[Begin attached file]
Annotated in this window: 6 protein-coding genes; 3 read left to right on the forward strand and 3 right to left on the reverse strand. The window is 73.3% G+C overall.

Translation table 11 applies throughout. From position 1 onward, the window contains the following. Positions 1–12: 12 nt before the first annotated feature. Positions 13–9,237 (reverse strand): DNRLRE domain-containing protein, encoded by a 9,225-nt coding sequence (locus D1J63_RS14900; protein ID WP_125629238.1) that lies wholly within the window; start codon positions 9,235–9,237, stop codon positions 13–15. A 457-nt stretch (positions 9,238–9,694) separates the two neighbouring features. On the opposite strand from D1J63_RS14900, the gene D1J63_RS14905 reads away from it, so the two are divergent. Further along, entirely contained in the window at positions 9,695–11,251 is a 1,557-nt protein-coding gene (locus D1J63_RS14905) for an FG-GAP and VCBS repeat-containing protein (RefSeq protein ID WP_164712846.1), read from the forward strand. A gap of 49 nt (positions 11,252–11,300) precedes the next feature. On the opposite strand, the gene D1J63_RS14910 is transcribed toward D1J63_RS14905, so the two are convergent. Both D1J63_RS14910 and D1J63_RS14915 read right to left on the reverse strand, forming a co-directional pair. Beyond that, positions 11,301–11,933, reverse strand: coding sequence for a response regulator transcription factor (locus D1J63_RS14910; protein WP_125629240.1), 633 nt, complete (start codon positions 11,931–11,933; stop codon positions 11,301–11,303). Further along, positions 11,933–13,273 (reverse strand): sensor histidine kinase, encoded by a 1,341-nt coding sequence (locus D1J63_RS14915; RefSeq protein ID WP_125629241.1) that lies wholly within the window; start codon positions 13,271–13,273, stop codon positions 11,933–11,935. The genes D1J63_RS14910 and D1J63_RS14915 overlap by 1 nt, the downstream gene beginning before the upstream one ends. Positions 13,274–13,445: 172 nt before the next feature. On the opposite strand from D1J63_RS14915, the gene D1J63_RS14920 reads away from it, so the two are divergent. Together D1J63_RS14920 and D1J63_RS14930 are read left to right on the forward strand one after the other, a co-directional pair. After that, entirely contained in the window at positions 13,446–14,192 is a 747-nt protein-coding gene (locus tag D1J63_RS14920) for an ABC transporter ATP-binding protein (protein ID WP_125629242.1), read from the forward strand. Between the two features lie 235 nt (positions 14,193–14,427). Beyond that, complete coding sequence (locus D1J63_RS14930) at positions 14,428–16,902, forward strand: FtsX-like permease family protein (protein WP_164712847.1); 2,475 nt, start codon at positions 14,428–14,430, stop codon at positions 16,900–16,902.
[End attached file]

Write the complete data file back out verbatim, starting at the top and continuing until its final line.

Annotated in this window: 6 protein-coding genes; 3 read left to right on the forward strand and 3 right to left on the reverse strand. The window is 73.3% G+C overall.

Translation table 11 applies throughout. From position 1 onward, the window contains the following. Positions 1–12: 12 nt before the first annotated feature. Positions 13–9,237 (reverse strand): DNRLRE domain-containing protein, encoded by a 9,225-nt coding sequence (locus D1J63_RS14900; protein ID WP_125629238.1) that lies wholly within the window; start codon positions 9,235–9,237, stop codon positions 13–15. A 457-nt stretch (positions 9,238–9,694) separates the two neighbouring features. On the opposite strand from D1J63_RS14900, the gene D1J63_RS14905 reads away from it, so the two are divergent. Further along, entirely contained in the window at positions 9,695–11,251 is a 1,557-nt protein-coding gene (locus D1J63_RS14905) for an FG-GAP and VCBS repeat-containing protein (RefSeq protein ID WP_164712846.1), read from the forward strand. A gap of 49 nt (positions 11,252–11,300) precedes the next feature. On the opposite strand, the gene D1J63_RS14910 is transcribed toward D1J63_RS14905, so the two are convergent. Both D1J63_RS14910 and D1J63_RS14915 read right to left on the reverse strand, forming a co-directional pair. Beyond that, positions 11,301–11,933, reverse strand: coding sequence for a response regulator transcription factor (locus D1J63_RS14910; protein WP_125629240.1), 633 nt, complete (start codon positions 11,931–11,933; stop codon positions 11,301–11,303). Further along, positions 11,933–13,273 (reverse strand): sensor histidine kinase, encoded by a 1,341-nt coding sequence (locus D1J63_RS14915; RefSeq protein ID WP_125629241.1) that lies wholly within the window; start codon positions 13,271–13,273, stop codon positions 11,933–11,935. The genes D1J63_RS14910 and D1J63_RS14915 overlap by 1 nt, the downstream gene beginning before the upstream one ends. Positions 13,274–13,445: 172 nt before the next feature. On the opposite strand from D1J63_RS14915, the gene D1J63_RS14920 reads away from it, so the two are divergent. Together D1J63_RS14920 and D1J63_RS14930 are read left to right on the forward strand one after the other, a co-directional pair. After that, entirely contained in the window at positions 13,446–14,192 is a 747-nt protein-coding gene (locus tag D1J63_RS14920) for an ABC transporter ATP-binding protein (protein ID WP_125629242.1), read from the forward strand. Between the two features lie 235 nt (positions 14,193–14,427). Beyond that, complete coding sequence (locus D1J63_RS14930) at positions 14,428–16,902, forward strand: FtsX-like permease family protein (protein WP_164712847.1); 2,475 nt, start codon at positions 14,428–14,430, stop codon at positions 16,900–16,902.